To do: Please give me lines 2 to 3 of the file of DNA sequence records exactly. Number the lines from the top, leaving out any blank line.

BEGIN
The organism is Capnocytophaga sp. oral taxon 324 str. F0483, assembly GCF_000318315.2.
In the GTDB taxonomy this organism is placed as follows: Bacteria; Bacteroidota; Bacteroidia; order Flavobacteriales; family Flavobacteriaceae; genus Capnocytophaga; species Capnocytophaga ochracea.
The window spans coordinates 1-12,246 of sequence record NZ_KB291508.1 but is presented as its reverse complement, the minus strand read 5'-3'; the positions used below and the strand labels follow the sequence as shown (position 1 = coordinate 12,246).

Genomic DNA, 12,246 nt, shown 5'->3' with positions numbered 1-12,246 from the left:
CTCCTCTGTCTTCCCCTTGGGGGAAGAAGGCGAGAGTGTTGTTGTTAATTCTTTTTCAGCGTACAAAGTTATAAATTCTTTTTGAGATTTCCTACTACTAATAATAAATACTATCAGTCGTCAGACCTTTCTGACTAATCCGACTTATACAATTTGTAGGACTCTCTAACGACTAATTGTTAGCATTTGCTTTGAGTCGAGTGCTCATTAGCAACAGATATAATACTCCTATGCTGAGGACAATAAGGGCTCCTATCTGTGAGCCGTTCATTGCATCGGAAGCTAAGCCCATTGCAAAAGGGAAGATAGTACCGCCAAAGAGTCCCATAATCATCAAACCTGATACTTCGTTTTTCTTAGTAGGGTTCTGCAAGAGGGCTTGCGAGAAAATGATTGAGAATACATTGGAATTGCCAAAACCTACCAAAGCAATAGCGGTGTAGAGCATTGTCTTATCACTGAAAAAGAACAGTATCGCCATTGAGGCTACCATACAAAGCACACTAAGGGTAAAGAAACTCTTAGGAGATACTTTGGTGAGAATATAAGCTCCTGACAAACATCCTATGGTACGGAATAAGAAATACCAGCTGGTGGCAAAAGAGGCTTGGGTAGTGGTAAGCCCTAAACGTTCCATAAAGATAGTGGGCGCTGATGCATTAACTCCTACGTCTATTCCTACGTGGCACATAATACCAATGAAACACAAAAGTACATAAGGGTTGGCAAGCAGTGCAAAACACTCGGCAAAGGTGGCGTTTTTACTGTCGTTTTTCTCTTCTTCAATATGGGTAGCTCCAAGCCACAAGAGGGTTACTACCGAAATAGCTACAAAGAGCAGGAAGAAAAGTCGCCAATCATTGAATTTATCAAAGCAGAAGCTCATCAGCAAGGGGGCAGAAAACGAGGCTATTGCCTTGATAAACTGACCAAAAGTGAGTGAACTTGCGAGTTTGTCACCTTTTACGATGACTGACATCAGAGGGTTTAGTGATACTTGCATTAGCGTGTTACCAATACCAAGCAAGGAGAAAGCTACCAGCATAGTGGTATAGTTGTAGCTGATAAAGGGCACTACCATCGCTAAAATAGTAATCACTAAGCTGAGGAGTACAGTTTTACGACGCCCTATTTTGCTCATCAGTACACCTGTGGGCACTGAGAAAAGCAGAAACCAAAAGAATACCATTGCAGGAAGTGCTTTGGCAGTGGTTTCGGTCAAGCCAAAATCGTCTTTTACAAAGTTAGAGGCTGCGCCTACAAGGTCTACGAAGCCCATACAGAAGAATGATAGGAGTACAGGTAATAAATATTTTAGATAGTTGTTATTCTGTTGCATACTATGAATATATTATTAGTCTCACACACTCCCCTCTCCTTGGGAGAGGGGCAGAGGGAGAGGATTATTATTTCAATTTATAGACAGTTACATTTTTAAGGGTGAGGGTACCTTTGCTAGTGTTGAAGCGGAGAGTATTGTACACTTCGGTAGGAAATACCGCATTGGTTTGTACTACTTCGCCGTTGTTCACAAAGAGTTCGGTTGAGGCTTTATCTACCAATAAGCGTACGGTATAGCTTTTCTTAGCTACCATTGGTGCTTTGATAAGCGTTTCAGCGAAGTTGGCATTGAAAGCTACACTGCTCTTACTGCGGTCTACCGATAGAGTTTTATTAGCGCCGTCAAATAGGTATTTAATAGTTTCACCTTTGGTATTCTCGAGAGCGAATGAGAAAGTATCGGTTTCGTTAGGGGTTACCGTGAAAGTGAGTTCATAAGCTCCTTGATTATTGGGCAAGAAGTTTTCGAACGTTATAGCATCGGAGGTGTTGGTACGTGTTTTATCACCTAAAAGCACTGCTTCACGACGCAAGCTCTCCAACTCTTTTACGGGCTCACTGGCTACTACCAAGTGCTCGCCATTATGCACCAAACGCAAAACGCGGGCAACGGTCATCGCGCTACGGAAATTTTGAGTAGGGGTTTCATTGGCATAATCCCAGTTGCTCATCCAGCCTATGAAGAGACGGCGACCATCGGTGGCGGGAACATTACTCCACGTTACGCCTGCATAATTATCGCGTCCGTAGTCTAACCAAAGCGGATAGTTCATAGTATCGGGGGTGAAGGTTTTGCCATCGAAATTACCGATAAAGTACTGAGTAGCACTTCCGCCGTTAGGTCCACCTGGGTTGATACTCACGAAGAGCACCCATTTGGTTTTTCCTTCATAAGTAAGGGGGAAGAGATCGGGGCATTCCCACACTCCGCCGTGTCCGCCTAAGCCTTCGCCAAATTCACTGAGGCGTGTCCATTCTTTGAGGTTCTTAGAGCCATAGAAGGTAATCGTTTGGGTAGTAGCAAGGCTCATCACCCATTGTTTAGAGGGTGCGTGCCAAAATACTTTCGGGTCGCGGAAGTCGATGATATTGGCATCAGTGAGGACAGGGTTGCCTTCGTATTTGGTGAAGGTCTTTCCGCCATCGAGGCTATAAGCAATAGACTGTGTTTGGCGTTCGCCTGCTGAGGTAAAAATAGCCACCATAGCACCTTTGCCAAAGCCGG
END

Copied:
In the GTDB taxonomy this organism is placed as follows: Bacteria; Bacteroidota; Bacteroidia; order Flavobacteriales; family Flavobacteriaceae; genus Capnocytophaga; species Capnocytophaga ochracea.
The window spans coordinates 1-12,246 of sequence record NZ_KB291508.1 but is presented as its reverse complement, the minus strand read 5'-3'; the positions used below and the strand labels follow the sequence as shown (position 1 = coordinate 12,246).